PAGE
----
When bestselling author Dan Chaon heard about a conspiracy at his sister’s university linking a string of drowning deaths to a serial killer, he scribbled it down in his notebook and let it simmer—for 10 years. “I kept trying to figure out a way to go back to it,” says Chaon. “And then eventually that image of [a] kid floating down the river kept coming back to me, and I finally started to figure out how I could approach it without turning it into a straight-up procedural.” While there is a sinister presence lurking behind the string of drownings in his latest—and most chilling—novel Ill Will, Chaon, a virtuoso of mind-bending literary horror, also reveals a deeper, menacing story that’s slowly uncoiling on the periphery.
A recurring motif that serves as the swelling tension beneath most of Chaon’s work, grief weighs heavy on each character in his third novel, particularly Chaon’s two hapless narrators: Dustin Tillman, a psychologist in Cleveland who, plagued by the recent death of his wife, can’t seem to resist his delusions while he clings to the past; and Dustin’s youngest son, Aaron, your typical moody teenager, except add a harrowing drug addiction. Both characters have been unmoored by death yet they’re both drawn to their own inexorable doom, “that sensation of being watched by someone you don’t know. The feeling that a hidden presence is nearby while your eyes are closed, observing, leaning closer, emanating ill will.”
Chaon, whose wife, the writer Sheila Schwartz, died in 2008 from cancer, is no stranger to the bewilderment that accompanies loss, and he admits that, in a sense, writing from Dustin’s point of view was strangely cathartic. “I guess it was one way for me to write about that stuff in a way that felt like putting it into the life of somebody who was not me,” he explains. “It kind of allowed me to look at it in a way that felt like it was true to the kind of screaminess of the grief without me being melodramatic about it.”
From the novel’s outset, Dustin travels into uncharted territory with one his patients—a distressingly shady character—and subsequently finds himself entrenched in an investigation into a suspicious pattern of drowning deaths. To further complicate things, Dustin’s adopted brother, Rusty, has just been exonerated after spending 30 years in prison and, unbeknownst to Dustin, has been in regular contact with Aaron.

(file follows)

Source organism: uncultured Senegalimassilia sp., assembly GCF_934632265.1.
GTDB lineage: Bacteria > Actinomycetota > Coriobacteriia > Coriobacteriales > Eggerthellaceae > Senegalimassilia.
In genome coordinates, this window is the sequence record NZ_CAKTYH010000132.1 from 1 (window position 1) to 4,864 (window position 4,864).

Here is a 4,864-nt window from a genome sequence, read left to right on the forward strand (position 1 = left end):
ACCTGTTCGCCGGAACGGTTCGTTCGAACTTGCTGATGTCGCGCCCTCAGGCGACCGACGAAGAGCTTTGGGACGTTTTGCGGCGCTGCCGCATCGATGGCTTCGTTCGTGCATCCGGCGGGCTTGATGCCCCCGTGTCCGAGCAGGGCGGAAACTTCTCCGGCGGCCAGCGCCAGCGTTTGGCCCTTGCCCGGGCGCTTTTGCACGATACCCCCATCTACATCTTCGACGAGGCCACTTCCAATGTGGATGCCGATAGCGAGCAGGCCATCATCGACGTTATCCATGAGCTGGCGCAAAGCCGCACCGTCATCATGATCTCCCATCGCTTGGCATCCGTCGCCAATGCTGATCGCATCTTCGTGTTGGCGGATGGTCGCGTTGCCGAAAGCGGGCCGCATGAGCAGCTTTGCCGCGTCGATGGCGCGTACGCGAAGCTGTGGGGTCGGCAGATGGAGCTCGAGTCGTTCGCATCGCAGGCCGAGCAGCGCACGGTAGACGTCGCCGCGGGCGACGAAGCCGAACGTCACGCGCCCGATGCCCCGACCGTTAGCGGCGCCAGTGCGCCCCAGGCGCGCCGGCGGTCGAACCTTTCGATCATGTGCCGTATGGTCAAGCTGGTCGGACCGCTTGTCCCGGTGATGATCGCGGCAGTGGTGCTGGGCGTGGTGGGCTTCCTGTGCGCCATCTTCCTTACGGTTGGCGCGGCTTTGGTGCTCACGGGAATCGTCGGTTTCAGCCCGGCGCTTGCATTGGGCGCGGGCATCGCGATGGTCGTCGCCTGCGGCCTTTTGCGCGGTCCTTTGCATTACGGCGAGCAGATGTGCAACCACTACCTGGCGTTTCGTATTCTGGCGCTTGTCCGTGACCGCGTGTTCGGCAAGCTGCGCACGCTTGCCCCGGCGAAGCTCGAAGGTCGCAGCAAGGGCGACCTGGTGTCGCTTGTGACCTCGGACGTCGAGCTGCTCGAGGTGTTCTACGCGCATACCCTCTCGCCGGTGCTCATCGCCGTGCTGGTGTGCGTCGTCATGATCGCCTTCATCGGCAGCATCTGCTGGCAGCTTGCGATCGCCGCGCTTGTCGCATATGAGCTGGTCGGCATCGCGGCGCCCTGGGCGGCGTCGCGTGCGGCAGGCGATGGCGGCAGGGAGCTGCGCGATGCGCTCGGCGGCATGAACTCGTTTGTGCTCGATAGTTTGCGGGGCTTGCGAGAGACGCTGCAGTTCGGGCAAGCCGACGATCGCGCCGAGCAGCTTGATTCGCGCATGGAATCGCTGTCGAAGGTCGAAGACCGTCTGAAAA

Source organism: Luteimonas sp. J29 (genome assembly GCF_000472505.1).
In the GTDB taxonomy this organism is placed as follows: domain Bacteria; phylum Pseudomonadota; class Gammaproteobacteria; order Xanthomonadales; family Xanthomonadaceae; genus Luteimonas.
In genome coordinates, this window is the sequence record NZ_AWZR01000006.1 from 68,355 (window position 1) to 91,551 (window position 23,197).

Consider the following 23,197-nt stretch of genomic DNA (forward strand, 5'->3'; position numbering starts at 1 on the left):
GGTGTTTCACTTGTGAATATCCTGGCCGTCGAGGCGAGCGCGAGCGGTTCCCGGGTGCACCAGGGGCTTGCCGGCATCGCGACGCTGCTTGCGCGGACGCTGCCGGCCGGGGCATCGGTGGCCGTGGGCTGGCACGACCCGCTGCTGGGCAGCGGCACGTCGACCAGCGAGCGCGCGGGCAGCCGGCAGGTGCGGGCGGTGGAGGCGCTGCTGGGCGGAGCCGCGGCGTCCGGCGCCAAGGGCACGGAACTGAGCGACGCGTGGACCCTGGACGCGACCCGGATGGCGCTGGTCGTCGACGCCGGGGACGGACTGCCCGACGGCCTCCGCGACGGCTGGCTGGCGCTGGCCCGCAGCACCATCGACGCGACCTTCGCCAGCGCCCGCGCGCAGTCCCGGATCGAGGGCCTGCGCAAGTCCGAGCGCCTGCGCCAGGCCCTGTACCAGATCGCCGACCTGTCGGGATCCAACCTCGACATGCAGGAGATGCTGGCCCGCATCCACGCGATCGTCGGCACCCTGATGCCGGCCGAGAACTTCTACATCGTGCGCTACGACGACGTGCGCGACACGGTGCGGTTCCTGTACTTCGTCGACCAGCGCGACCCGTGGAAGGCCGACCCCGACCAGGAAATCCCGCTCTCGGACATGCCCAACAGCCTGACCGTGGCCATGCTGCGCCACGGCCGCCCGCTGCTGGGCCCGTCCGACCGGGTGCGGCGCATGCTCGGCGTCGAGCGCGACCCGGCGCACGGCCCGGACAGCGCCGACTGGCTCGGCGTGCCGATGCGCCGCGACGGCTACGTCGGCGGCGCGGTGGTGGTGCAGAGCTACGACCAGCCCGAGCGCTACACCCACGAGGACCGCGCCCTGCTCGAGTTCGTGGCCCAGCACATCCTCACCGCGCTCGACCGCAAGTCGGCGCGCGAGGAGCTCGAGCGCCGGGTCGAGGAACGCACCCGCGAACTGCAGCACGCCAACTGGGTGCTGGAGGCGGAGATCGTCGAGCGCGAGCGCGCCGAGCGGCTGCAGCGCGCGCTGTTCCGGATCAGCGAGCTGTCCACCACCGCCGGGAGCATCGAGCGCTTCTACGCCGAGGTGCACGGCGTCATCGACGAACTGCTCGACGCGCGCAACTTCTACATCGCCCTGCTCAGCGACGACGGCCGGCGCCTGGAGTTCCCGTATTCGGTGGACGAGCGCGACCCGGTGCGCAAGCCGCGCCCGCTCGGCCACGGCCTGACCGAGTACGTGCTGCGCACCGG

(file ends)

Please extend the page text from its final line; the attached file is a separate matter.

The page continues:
Via a progression of flashbacks, narrated by Dustin, we learn that, in the midst of the Satanic Panic in 1983, Rusty was sentenced to prison for the senseless murder of their parents, aunt, and uncle, a conviction largely based off of Dustin’s so-called repressed memories of a satanic ritual that Rusty had supposedly performed before the execution. Growing up in middle America, Chaon was more than familiar with this sweeping hysteria that took hold of America in the 80s.
Chaon grew up in Nebraska. “There was definitely a time when pastors in our town would talk about, ‘Yes, there are Satanists in the town; they are sacrificing in the graveyard!’ ” Chaon recalls. “All of that stuff was totally believed.”
But as Dustin continues to conjure up his past, his recollections deteriorate into disjointed lines of thought; the truth becomes muddled; and his capricious psychological state comes searingly into focus. Filtering the story through two vastly different perspectives, Chaon was interested in exploring character entrapment, and, in turn, examining the ways in which belief alters reality. “We can believe ourselves into these incredible feats of self-deception,” Chaon says. “Just that idea of somebody who’s basically decent, but also doomed by their own lack of self-awareness. I think that’s something that’s very terrifying because I think all of us are kind of afraid that we’re not as self-aware as we’d like to be.”
Stephanie Buschardt is an editorial assistant at Kirkus Reviews.